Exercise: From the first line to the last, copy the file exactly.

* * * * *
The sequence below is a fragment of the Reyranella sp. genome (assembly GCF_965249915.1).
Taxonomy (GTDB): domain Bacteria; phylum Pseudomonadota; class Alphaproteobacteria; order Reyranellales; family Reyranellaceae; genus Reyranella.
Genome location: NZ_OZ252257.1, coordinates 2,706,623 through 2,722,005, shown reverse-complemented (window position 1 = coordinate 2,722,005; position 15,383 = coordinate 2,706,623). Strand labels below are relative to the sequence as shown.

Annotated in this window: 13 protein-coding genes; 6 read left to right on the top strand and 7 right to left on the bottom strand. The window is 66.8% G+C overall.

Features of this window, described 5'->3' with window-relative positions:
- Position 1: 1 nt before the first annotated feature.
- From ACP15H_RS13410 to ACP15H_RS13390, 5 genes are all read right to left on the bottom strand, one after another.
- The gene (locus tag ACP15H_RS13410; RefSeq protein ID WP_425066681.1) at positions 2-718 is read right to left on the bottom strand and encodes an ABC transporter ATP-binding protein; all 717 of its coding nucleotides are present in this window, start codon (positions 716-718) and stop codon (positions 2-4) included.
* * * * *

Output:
The sequence below is a fragment of the Reyranella sp. genome (assembly GCF_965249915.1).
Taxonomy (GTDB): domain Bacteria; phylum Pseudomonadota; class Alphaproteobacteria; order Reyranellales; family Reyranellaceae; genus Reyranella.
Genome location: NZ_OZ252257.1, coordinates 2,706,623 through 2,722,005, shown reverse-complemented (window position 1 = coordinate 2,722,005; position 15,383 = coordinate 2,706,623). Strand labels below are relative to the sequence as shown.

Annotated in this window: 13 protein-coding genes; 6 read left to right on the top strand and 7 right to left on the bottom strand. The window is 66.8% G+C overall.

Features of this window, described 5'->3' with window-relative positions:
- Position 1: 1 nt before the first annotated feature.
- From ACP15H_RS13410 to ACP15H_RS13390, 5 genes are all read right to left on the bottom strand, one after another.
- The gene (locus tag ACP15H_RS13410; RefSeq protein ID WP_425066681.1) at positions 2-718 is read right to left on the bottom strand and encodes an ABC transporter ATP-binding protein; all 717 of its coding nucleotides are present in this window, start codon (positions 716-718) and stop codon (positions 2-4) included.